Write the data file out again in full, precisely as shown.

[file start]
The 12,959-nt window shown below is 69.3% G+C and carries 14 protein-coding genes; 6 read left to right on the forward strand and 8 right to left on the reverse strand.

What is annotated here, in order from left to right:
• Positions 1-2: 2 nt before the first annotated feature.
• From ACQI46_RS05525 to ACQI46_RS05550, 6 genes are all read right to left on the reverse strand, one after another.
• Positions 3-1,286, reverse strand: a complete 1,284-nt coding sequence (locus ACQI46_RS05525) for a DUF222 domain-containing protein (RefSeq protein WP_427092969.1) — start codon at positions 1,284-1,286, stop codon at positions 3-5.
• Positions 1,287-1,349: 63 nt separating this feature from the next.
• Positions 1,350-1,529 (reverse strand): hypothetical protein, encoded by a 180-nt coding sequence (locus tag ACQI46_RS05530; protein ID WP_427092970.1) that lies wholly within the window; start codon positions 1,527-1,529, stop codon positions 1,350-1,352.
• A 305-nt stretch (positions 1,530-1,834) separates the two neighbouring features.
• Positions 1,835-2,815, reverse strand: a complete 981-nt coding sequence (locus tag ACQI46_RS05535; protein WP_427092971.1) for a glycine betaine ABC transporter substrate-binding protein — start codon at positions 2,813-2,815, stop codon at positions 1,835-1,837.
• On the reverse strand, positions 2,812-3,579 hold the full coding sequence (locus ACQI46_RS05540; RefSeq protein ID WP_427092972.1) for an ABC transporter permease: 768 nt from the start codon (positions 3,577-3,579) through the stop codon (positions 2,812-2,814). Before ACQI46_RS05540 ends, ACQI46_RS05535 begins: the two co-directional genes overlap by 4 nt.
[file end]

The 12,959-nt window shown below is 69.3% G+C and carries 14 protein-coding genes; 6 read left to right on the forward strand and 8 right to left on the reverse strand.

What is annotated here, in order from left to right:
• Positions 1-2: 2 nt before the first annotated feature.
• From ACQI46_RS05525 to ACQI46_RS05550, 6 genes are all read right to left on the reverse strand, one after another.
• Positions 3-1,286, reverse strand: a complete 1,284-nt coding sequence (locus ACQI46_RS05525) for a DUF222 domain-containing protein (RefSeq protein WP_427092969.1) — start codon at positions 1,284-1,286, stop codon at positions 3-5.
• Positions 1,287-1,349: 63 nt separating this feature from the next.
• Positions 1,350-1,529 (reverse strand): hypothetical protein, encoded by a 180-nt coding sequence (locus tag ACQI46_RS05530; protein ID WP_427092970.1) that lies wholly within the window; start codon positions 1,527-1,529, stop codon positions 1,350-1,352.
• A 305-nt stretch (positions 1,530-1,834) separates the two neighbouring features.
• Positions 1,835-2,815, reverse strand: a complete 981-nt coding sequence (locus tag ACQI46_RS05535; protein WP_427092971.1) for a glycine betaine ABC transporter substrate-binding protein — start codon at positions 2,813-2,815, stop codon at positions 1,835-1,837.
• On the reverse strand, positions 2,812-3,579 hold the full coding sequence (locus ACQI46_RS05540; RefSeq protein ID WP_427092972.1) for an ABC transporter permease: 768 nt from the start codon (positions 3,577-3,579) through the stop codon (positions 2,812-2,814). Before ACQI46_RS05540 ends, ACQI46_RS05535 begins: the two co-directional genes overlap by 4 nt.